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Natural gas is a fossil fuel derived from the slow transformation of plant and animal organic matter deposited on the seabed. Over the millennia, these materials were subjected to high temperatures and pressures, and transformed into hydrocarbons. They are available today in two forms: liquid (oil) and gaseous (natural gas).

Because oil and natural gas have a common origin, exploration and production are often conducted jointly in the same deposits. Natural gas is non-toxic. It consists of 90% methane (CH4), 5 to 10% ethane, and less than 1% other hydrocarbons such as butane and propane. It may also contain inert gases, including nitrogen and carbon dioxide, plus very small quantities of trace elements.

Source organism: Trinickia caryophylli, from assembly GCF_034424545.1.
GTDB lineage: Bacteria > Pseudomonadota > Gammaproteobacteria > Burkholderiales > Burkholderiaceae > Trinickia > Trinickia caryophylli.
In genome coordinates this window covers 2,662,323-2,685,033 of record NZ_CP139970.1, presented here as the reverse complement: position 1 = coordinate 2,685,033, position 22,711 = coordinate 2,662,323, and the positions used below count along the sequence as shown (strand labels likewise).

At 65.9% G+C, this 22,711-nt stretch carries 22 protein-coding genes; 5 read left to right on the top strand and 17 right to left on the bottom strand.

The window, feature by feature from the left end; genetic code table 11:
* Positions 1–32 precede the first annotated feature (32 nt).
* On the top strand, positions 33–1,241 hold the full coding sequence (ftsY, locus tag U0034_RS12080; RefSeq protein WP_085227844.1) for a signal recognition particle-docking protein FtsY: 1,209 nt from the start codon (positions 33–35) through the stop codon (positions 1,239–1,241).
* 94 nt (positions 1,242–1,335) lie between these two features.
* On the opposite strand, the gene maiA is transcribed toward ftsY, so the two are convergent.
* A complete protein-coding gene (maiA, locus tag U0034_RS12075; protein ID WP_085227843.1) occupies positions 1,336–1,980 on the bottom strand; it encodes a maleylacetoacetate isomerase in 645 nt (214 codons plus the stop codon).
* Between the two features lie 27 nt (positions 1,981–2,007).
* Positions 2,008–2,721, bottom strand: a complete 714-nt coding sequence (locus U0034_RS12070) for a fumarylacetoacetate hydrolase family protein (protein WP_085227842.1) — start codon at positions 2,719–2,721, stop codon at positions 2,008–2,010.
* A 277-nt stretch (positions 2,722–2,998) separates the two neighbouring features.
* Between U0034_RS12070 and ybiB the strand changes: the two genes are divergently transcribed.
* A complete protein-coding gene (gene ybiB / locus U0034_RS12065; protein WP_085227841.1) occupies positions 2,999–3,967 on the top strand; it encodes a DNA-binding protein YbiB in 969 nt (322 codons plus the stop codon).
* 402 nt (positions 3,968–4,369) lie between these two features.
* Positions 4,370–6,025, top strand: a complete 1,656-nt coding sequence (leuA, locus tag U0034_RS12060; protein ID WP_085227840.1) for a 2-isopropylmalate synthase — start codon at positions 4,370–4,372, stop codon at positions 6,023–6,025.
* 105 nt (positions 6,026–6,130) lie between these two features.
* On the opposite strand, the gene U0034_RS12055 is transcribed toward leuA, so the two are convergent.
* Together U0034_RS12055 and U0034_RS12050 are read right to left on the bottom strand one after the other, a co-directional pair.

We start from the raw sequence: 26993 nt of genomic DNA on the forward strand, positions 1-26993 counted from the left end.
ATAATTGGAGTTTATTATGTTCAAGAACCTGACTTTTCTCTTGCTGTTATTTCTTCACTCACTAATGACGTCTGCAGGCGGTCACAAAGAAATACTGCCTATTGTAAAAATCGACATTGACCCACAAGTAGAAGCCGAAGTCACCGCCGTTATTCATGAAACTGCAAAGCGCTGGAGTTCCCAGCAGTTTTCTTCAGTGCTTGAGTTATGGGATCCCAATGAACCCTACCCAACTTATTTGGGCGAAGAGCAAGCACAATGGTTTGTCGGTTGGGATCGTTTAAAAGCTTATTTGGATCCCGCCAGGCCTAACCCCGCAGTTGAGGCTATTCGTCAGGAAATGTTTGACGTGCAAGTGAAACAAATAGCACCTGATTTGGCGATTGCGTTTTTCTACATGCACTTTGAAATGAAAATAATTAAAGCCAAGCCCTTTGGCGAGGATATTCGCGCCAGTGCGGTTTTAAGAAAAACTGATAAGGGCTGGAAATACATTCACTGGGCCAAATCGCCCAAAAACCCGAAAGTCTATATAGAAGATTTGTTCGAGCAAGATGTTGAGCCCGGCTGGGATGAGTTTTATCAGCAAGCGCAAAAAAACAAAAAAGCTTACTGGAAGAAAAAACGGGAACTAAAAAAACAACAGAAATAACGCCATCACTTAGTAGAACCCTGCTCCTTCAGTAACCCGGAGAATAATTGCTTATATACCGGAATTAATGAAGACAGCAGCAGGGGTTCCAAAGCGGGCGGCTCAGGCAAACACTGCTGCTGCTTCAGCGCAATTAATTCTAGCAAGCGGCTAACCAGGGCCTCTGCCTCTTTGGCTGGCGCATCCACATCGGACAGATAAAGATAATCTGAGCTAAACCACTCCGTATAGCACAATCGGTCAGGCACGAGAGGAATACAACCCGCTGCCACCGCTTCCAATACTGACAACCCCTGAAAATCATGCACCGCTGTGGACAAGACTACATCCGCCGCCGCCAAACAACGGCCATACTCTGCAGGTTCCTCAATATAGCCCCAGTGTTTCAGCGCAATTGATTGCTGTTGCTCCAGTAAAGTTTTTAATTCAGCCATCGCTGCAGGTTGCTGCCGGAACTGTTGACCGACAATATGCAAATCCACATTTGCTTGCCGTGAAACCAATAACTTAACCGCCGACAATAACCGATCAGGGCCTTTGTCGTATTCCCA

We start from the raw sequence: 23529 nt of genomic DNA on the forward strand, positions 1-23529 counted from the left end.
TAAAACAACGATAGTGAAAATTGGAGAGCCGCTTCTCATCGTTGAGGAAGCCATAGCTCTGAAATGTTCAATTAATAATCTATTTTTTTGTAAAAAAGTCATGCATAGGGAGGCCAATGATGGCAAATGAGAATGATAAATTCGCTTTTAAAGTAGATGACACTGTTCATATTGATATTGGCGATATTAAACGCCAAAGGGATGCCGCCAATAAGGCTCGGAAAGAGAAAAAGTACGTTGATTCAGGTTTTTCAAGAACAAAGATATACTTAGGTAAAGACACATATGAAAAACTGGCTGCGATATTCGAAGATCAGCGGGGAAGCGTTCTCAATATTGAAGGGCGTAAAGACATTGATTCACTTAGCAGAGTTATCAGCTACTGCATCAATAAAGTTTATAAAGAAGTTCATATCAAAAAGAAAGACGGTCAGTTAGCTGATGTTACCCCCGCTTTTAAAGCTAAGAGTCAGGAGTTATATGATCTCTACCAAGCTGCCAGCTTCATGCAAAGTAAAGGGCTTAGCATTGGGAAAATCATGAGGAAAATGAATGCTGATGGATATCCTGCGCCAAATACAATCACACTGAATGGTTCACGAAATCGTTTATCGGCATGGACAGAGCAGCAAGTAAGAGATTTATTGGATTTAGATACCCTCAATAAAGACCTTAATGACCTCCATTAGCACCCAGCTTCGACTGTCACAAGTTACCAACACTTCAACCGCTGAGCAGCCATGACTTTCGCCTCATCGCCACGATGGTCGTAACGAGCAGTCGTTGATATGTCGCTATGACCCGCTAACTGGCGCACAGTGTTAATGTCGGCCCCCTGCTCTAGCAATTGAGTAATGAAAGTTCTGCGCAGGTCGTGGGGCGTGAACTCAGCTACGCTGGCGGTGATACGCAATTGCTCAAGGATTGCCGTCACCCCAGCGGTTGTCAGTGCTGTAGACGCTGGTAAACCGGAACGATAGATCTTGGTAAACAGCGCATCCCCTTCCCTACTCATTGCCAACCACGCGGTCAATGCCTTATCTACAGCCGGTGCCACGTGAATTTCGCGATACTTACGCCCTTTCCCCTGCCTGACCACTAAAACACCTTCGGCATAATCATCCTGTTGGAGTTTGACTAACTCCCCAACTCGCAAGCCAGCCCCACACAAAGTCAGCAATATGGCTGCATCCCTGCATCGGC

La chaîne du GNL - La Production

The natural gas consumed today dates from 600 million years ago. In the production countries, natural gas is either compressed so it can be transported by pipeline or liquefied for transport by tanker ship.

Indeed, in some cases, pipeline construction is too expensive or technically impossible. To solve this transportation problem, the natural gas liquefaction technique was developed so that liquefied natural gas (LNG) may be shipped by special tankers.

Initially, this practice and this mode of transport were developed in the sixties in Algeria to supply the French and British gas markets.